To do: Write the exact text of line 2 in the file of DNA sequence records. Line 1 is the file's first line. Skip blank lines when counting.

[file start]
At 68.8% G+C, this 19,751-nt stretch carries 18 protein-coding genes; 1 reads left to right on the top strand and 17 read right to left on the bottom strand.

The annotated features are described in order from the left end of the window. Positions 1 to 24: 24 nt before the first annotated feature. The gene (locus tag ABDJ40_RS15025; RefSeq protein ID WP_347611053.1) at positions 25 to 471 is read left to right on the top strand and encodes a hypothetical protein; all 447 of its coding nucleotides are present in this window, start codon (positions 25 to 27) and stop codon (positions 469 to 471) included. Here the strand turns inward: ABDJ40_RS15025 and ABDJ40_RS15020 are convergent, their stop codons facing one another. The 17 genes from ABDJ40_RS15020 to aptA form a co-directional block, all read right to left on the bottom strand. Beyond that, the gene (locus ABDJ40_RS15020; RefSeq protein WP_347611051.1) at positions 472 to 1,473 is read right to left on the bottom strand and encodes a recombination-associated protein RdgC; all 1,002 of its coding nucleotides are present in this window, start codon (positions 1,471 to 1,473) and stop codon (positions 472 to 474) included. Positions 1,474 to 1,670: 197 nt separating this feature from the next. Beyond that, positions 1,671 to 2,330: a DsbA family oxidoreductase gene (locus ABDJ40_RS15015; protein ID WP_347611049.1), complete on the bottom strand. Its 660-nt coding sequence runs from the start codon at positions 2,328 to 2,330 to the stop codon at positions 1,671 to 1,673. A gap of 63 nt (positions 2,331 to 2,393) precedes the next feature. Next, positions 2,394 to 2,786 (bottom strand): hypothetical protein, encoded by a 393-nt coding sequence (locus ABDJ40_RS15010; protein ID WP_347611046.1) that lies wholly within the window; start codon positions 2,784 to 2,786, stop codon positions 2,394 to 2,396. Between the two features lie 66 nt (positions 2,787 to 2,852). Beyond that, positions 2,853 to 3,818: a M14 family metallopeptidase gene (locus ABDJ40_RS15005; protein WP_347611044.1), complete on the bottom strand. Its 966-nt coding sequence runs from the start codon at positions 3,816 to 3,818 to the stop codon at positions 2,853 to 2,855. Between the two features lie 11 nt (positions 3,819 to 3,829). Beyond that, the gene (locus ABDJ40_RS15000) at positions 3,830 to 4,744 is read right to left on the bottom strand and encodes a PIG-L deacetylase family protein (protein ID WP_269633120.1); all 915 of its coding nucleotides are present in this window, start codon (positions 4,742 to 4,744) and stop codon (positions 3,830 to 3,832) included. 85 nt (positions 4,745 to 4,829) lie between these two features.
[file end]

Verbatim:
The annotated features are described in order from the left end of the window. Positions 1 to 24: 24 nt before the first annotated feature. The gene (locus tag ABDJ40_RS15025; RefSeq protein ID WP_347611053.1) at positions 25 to 471 is read left to right on the top strand and encodes a hypothetical protein; all 447 of its coding nucleotides are present in this window, start codon (positions 25 to 27) and stop codon (positions 469 to 471) included. Here the strand turns inward: ABDJ40_RS15025 and ABDJ40_RS15020 are convergent, their stop codons facing one another. The 17 genes from ABDJ40_RS15020 to aptA form a co-directional block, all read right to left on the bottom strand. Beyond that, the gene (locus ABDJ40_RS15020; RefSeq protein WP_347611051.1) at positions 472 to 1,473 is read right to left on the bottom strand and encodes a recombination-associated protein RdgC; all 1,002 of its coding nucleotides are present in this window, start codon (positions 1,471 to 1,473) and stop codon (positions 472 to 474) included. Positions 1,474 to 1,670: 197 nt separating this feature from the next. Beyond that, positions 1,671 to 2,330: a DsbA family oxidoreductase gene (locus ABDJ40_RS15015; protein ID WP_347611049.1), complete on the bottom strand. Its 660-nt coding sequence runs from the start codon at positions 2,328 to 2,330 to the stop codon at positions 1,671 to 1,673. A gap of 63 nt (positions 2,331 to 2,393) precedes the next feature. Next, positions 2,394 to 2,786 (bottom strand): hypothetical protein, encoded by a 393-nt coding sequence (locus ABDJ40_RS15010; protein ID WP_347611046.1) that lies wholly within the window; start codon positions 2,784 to 2,786, stop codon positions 2,394 to 2,396. Between the two features lie 66 nt (positions 2,787 to 2,852). Beyond that, positions 2,853 to 3,818: a M14 family metallopeptidase gene (locus ABDJ40_RS15005; protein WP_347611044.1), complete on the bottom strand. Its 966-nt coding sequence runs from the start codon at positions 3,816 to 3,818 to the stop codon at positions 2,853 to 2,855. Between the two features lie 11 nt (positions 3,819 to 3,829). Beyond that, the gene (locus ABDJ40_RS15000) at positions 3,830 to 4,744 is read right to left on the bottom strand and encodes a PIG-L deacetylase family protein (protein ID WP_269633120.1); all 915 of its coding nucleotides are present in this window, start codon (positions 4,742 to 4,744) and stop codon (positions 3,830 to 3,832) included. 85 nt (positions 4,745 to 4,829) lie between these two features.